Clownfish are prominent fish that stand out because of their bright orangish or reddish coloring and distinctive look. Most recently, people have become more knowledgeable about this species because of its feature in the film, Finding Nemo. Yet, there is more to this delightful fish than starring in animated films, starting with their symbiotic relationship with sea anemones, giving rise to their moniker, anemonefish. So, what do clownfish eat? How do they find food and stay out of harm’s way?
We’re going to consider at all these elements and show you why the clownfish is such an interesting sea creature.
What Foods Do Clownfish Eat?
Clownfish eat zooplankton, phytoplankton, algae, and a variety of other foods. They are omnivores that feed on a diverse selection of foods in the ocean. Part of their diet is based on what foods they capture on their own, but some other sources come from their symbiotic relationship with sea anemones. Consider the main foods that clownfish eat:
- Mysis shrimp
- Brine shrimp
- Black worms
- White worms (Enchytraeus albidus)
- Various leftover foods from the sea anemone
These are the more common foods that clownfish eat, and an interesting thing to note is that clownfish do not source all their meals in the wild. Instead, they form a symbiotic bond with sea anemones where the clownfish lives inside the flowery-looking predator’s tentacles. The fish generates mucus that protects it from the tentacles deadly sting, but other creatures are not so lucky.
When the sea anemone is finished eating something it has killed and captured, the clownfish will often eat what’s left. The clownfish also benefits the sea anemone by leaving some fecal matter for their hosts to consume, providing beneficial nutrients. This interesting living situation ensures the clownfish can find and consume food in relative peace.
What Do Clownfish Eat in Captivity?
Clownfish are a very popular tropical fish for people to keep as pets. As a result of their appearance in the aforementioned film series, these fish have become a hot commodity. In fact, they have been over-harvested from their natural habitats and now represent over 40% of the ornamental fish trade around the world, along with other members of the Pomacanthidae family.
The systematic removal of clownfish from their natural habitats has led to some areas of the world losing almost their entire population of anemonefish. They instead live in private aquariums where they rarely have a chance to breed while their natural habitat loses the benefit of their presence, especially the sea anemone.
When they are placed in aquariums, clownfish lose access to many of the foods that they commonly eat in the ocean, and they are often away from the sea anemone that leaves food for them.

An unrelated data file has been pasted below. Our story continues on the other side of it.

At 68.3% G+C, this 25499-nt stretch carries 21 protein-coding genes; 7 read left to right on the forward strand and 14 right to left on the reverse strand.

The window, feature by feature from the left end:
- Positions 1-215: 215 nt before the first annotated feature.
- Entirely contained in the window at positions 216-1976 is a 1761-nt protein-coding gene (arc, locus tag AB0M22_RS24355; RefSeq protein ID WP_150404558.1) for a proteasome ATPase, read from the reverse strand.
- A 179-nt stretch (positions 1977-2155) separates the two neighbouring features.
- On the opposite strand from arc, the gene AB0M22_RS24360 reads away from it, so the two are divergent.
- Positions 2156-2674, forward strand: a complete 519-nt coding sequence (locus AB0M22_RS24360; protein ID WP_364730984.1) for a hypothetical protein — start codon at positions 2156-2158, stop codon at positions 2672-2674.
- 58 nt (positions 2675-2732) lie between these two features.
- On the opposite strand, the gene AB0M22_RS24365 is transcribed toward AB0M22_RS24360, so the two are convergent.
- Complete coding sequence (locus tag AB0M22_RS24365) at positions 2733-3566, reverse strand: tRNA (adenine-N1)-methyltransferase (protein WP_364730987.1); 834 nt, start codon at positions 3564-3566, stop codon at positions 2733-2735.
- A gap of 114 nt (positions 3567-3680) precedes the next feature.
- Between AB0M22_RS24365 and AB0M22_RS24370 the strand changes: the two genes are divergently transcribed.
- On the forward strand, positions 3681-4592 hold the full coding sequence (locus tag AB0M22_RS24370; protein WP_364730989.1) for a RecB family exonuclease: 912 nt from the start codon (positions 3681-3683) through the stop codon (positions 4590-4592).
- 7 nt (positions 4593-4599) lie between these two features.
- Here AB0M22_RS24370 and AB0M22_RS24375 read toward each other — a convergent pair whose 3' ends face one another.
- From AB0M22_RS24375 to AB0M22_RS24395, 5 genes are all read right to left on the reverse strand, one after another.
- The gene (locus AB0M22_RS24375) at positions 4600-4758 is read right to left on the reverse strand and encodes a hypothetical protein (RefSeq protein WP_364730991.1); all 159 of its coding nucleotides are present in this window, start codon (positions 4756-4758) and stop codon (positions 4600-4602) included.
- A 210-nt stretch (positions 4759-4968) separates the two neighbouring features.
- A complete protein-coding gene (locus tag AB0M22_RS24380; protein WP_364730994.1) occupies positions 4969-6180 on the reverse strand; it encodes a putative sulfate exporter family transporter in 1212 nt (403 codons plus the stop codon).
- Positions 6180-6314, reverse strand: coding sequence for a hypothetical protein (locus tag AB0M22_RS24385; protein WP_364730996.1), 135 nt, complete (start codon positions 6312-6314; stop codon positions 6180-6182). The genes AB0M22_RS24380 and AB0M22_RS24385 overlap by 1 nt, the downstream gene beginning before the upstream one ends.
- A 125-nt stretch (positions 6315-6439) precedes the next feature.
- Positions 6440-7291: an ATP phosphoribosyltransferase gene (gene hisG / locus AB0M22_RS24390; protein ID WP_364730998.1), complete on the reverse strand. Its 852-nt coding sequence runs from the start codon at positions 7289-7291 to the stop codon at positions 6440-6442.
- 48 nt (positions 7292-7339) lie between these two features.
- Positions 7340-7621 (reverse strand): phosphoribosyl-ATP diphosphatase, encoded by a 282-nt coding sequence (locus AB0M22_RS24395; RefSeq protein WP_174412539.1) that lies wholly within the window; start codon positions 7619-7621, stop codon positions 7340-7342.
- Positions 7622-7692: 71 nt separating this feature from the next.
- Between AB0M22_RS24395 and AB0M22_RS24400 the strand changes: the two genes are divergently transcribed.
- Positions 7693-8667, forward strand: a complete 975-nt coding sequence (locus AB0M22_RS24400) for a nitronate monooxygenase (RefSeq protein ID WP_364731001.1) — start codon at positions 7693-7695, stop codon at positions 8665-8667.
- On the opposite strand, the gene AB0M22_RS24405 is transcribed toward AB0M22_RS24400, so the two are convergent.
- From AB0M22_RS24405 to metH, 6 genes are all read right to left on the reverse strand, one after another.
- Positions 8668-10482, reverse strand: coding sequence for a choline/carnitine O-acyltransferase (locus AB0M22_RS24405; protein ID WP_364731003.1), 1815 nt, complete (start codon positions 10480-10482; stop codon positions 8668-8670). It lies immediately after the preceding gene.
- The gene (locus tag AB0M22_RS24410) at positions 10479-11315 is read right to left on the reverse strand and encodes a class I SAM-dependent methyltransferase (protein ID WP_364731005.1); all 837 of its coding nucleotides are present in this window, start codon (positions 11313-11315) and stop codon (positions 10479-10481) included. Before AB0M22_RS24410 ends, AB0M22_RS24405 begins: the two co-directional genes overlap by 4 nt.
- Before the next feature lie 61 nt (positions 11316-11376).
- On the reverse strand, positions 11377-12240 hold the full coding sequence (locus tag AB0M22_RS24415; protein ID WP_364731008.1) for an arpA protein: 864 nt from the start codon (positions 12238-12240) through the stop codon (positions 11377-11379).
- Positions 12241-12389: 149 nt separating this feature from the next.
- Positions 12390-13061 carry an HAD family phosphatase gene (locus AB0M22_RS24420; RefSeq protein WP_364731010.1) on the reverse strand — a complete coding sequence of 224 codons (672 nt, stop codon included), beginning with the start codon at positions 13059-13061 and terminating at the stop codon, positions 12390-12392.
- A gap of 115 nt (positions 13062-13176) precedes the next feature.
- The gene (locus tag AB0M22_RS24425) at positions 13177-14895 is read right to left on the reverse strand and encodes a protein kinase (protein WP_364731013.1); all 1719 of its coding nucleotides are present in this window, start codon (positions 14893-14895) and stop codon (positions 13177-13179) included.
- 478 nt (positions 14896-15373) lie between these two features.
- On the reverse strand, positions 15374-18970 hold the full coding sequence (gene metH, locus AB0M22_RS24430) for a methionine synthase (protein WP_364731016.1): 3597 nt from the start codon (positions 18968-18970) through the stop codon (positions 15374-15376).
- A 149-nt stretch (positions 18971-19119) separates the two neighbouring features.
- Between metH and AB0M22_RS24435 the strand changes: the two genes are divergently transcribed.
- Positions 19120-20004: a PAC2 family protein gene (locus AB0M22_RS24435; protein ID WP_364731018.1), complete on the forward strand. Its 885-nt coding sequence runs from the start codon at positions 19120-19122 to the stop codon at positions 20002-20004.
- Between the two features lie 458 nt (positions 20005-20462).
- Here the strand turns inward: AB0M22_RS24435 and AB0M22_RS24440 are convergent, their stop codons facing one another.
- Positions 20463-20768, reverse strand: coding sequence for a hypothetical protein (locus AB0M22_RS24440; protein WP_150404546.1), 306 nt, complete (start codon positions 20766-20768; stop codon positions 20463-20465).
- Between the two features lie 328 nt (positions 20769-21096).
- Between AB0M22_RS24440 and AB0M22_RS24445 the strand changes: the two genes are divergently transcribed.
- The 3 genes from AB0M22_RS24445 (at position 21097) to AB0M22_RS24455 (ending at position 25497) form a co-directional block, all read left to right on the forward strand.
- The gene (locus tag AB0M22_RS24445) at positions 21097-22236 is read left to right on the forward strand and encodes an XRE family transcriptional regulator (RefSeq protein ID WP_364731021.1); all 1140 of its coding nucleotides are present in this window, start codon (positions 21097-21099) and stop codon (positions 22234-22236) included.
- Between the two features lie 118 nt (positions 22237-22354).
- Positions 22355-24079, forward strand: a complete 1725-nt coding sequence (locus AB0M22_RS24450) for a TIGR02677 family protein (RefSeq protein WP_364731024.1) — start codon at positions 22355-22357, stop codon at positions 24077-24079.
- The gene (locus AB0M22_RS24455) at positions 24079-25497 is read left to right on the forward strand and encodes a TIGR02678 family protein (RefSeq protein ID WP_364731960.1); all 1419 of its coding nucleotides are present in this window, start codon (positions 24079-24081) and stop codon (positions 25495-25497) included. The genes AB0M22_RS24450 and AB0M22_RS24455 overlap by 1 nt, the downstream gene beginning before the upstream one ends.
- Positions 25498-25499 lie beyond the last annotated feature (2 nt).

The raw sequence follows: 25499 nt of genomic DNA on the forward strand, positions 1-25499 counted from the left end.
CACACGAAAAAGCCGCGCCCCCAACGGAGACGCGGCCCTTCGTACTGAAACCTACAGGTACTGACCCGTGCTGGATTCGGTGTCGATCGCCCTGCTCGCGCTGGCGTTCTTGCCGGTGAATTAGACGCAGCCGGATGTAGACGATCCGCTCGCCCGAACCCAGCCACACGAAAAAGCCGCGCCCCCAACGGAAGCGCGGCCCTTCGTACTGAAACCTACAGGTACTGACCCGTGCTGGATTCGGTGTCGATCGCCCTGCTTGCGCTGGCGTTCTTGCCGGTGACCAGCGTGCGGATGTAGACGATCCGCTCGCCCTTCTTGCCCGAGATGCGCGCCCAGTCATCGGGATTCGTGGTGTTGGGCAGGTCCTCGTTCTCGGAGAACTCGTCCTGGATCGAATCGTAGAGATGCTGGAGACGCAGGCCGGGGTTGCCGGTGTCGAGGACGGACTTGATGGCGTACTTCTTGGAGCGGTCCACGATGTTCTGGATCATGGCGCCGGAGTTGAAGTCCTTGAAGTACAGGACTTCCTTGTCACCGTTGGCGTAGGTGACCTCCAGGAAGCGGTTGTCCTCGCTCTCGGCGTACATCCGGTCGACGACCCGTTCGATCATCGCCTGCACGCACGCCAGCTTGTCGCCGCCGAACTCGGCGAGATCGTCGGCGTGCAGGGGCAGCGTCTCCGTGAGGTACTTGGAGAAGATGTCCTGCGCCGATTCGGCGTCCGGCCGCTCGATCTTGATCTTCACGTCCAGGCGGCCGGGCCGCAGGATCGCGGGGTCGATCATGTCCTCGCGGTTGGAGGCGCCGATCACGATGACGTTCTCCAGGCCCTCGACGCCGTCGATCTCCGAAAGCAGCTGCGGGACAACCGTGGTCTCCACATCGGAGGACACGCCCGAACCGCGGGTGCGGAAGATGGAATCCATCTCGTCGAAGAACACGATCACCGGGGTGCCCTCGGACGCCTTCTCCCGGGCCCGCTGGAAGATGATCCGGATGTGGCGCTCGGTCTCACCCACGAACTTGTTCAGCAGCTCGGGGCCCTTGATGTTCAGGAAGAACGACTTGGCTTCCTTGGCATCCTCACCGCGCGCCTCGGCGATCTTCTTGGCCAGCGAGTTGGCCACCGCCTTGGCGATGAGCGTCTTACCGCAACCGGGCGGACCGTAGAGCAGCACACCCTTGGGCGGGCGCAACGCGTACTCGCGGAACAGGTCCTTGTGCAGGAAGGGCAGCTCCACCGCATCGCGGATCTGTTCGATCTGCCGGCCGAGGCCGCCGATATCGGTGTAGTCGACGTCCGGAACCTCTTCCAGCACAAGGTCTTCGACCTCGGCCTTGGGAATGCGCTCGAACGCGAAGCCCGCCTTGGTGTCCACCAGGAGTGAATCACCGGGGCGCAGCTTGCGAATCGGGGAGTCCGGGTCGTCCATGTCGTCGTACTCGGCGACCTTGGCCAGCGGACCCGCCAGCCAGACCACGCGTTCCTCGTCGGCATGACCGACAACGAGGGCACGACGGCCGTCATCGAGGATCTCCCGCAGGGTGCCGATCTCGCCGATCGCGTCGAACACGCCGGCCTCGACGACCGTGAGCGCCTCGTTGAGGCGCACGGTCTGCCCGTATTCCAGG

In captivity, clownfish will commonly eat:
These are the most common foods available for clownfish when they are being kept in an aquarium or as a pet. These fish tend to be very territorial when they are introduced to a new setting, mostly as a result of their instincts to live in a sea anemone and rarely venture out of the habitat.
How Do Clownfish Find Food in the Wild?
Clownfish find their food in the wild using several methods depending on what they’re trying to eat. As we have said before, the fish have a symbiotic relationship with sea anemones. Oftentimes, they will sit amongst the tentacles of the host and wait for something tasty to float by.
Sometimes, a small shrimp will float by that they can eat on their own, and other times they will wait for the sea anemone to kill one of its prey and then eat the leftovers that remain.
Clownfish rarely venture forth from the sea anemone because they immediately lose all their defenses by doing so. However, they will sometimes depart to forage on the surface of a nearby reef where they will look for plankton and algae.
Other times, they will spot one of their chosen foods floating in the water column, leave their safe space temporarily, and pick the food out of the water. They’re not tremendous hunters, merely very opportunistic creatures that benefit from having sea anemones to keep away predators.
What Predators Eat Clownfish?
Clownfish have very few ways of protecting themselves since they are neither fast swimmers nor capable of fending off other predators. In fact, their best means of protection come from the sea anemone. Although some predators will learn a painful or deadly lesson charging into the sea anemone in pursuit of a clownfish, sometimes they can successfully catch an anemonefish through patience alone.
As we’ve mentioned, clownfish will sometimes leave the safety of their living area to graze on the reef. That is when predators will strike, swooping in for a quick meal or netting them so they can be sold to others.
These are the most frequent predators of clownfish:
The barracudas are fast swimmers and have long snouts that can snatch up clownfish with ease, but it’s the humans that clownfish need to worry about. Millions of these fish have been plucked out of their native waters to decorate aquariums and live out their lives as pets. They require careful housing and the presence of an anemone in their tank if they’re survive for a long time.
Unfortunately, humans are also harming the reefs clownfish live in and have been cutting down on the native populations, reducing the number of anemonefish in the ocean. The overall impact on the species is unknowable right now, but no creature poses so much danger to clownfish as humans.
Clownfish are famous yet shy omnivores that feed on shrimp, other fish, and various planktons. Their symbiotic relationship with sea anemones is remarkable and helps keep them safe and well-fed. Although these fish are beautiful, their physical characteristics and presence in films have made them a target for humans to collect, and the species may be headed down a dire path as a result.